Game industry veteran Anna Kipnis serves as a senior gameplay programmer at Double Fine Productions, where she's worked on everything from Psychonauts
to Brutal Legend
to The Cave
Like pretty much everyone at Double Fine, she tackles a wide variety of tasks at the studio -- including leading her own game development project as part of Double Fine's most recent Amnesia Fortnight internal game jam -- and has experience with the design and implementation of the dialog systems that give voice to some of Double Fine's most iconic characters.
In her work as a programmer she's been in charge of implementing dynamic dialog systems as gameplay mechanics, but she's also had the opportunity to work closely with writers, artists, animators, casting directors, and pretty much everyone involved with the process of bringing a line of dialog out of someone's imagination and getting it into a finished game.
This August she's bringing her experience to bear by delivering an hour-long talk at GDC Europe 2014, "Dialog Systems in Double Fine Games
", a much-expanded version of a lesson she's already given to an audience of developers at NYU. Given Kipnis' work as a Molyjam organizer
, a GDC speaker
and a Double Fine programmer, we caught up with her on Skype to learn more about why she felt driven to pitch a GDC Europe talk about the art and import of designing robust dialog systems.
So what inspired you to pitch this talk about dialog systems?
I was at Fantastic Arcade last year in the car with a couple of indie developers, and they kind of asked me about how much work was involved to do voiced dialog in games because I was doing so much dialog work at Double Fine, especially voiced stuff.
I tried to describe it to them and some problems they may end up running into and I ended up talking about it for like an hour straight in the car. And I realized 'Man, I should just give an actual talk about this,' because it doesn’t make for a great social conversation.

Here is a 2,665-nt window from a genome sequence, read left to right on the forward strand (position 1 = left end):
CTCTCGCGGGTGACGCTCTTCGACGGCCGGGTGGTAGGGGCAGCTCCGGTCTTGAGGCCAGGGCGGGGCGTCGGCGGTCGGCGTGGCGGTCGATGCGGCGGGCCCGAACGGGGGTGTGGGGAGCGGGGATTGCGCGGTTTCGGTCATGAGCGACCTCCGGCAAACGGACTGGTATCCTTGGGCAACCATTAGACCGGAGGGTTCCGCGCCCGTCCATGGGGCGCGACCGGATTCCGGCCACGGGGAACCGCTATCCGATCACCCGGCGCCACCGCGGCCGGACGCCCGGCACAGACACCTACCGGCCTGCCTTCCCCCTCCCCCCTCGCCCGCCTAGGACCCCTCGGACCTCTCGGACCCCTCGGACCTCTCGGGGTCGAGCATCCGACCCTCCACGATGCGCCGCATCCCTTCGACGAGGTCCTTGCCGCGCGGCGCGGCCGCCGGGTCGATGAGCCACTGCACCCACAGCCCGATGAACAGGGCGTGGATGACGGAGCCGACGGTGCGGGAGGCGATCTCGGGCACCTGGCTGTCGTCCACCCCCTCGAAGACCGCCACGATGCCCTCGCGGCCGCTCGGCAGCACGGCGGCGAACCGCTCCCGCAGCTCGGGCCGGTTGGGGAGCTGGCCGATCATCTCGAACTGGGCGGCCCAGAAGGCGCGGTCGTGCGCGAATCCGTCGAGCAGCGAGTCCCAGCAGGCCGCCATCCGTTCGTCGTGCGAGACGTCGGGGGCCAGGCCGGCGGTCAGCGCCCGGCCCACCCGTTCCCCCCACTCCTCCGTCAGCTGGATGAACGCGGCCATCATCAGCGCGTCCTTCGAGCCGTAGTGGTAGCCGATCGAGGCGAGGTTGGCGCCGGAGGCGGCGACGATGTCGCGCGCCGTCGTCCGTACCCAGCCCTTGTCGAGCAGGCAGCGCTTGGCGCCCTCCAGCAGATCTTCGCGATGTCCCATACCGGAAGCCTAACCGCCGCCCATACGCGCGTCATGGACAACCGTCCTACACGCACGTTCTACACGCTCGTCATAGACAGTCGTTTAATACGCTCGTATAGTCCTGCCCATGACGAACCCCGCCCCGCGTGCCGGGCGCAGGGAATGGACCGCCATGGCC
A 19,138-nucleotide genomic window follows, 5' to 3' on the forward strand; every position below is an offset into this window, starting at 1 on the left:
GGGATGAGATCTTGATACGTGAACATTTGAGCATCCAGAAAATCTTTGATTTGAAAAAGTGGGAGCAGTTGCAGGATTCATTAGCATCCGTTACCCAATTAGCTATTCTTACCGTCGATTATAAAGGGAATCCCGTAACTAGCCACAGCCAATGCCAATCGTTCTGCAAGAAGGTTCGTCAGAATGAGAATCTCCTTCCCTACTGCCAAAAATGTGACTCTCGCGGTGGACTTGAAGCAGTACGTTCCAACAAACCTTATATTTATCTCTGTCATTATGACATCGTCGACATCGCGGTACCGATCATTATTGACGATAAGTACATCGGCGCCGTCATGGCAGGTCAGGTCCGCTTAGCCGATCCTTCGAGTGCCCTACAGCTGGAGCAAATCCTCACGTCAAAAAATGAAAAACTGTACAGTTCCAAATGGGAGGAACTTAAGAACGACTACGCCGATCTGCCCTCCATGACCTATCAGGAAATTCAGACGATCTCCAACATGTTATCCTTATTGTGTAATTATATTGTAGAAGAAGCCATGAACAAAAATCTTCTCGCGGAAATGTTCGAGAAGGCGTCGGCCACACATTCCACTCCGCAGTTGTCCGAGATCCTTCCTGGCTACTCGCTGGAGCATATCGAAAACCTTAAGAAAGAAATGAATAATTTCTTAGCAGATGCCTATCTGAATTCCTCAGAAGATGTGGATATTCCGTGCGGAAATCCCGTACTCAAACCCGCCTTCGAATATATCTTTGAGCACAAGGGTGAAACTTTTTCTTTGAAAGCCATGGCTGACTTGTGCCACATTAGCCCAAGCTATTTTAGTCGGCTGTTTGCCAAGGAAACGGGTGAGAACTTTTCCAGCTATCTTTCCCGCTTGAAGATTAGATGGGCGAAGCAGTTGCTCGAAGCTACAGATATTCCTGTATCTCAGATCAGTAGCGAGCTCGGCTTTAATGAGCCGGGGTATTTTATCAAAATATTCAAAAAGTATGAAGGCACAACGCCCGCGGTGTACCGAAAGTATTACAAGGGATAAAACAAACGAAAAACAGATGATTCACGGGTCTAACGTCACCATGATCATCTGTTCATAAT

I submitted the idea to the GDC Independent Games Summit this year in San Francisco, but I think they thought it was too hardcore for the IGS, because independent games tend not to have a lot of voice work.
And that’s true, but that’s also kind of why I wanted to give the talk. By the time it was turned down for IGS the deadline for main GDC SF submissions had passed, so I didn't get a chance to submit it there. But, shortly after, NYU and Babycastles asked me if I could give a talk for them at the Game Innovation Lab, and I pitched this specific talk to them. I already have the shorter version of the talk put together, and you can actually watch it online right now on YouTube
— it’s about 25 minutes long. The talk at GDC Europe is going to be a more expanded version.
How are you planning to expand it?
So the problem with a 25-minute talk on this topic is that I had to breeze by like, everything. People were frantically trying to write stuff down and I just had to keep moving because I had to cover all the bases in just 25 minutes. Everything from the audio tools to what bridges the audio department to animation and everything in between, like how lines get into the game,
"A lot of people don’t look at dialog as a mechanic, and I think it really is if you’re going to use it as a dynamic storytelling tool."
how localization gets involved, how you work with teams that are offsite or even in other countries, why everything has to be organized and how you can do it, that kind of thing.
It’s really broad, and it’s also focused as a programming talk because dialog systems are really a difficult feature to stuff into a game at the last minute — you really need to think about it as a gameplay mechanic from the very start. I cover why you might want to do dynamic dialog or dialog trees, where you start if you’ve never done anything like that, the advantages of doing text-only vs. voiced, what problems you’ll face if you do decide to go with voice dialog — avoiding everyone talking over each other, those kinds of things — and so on.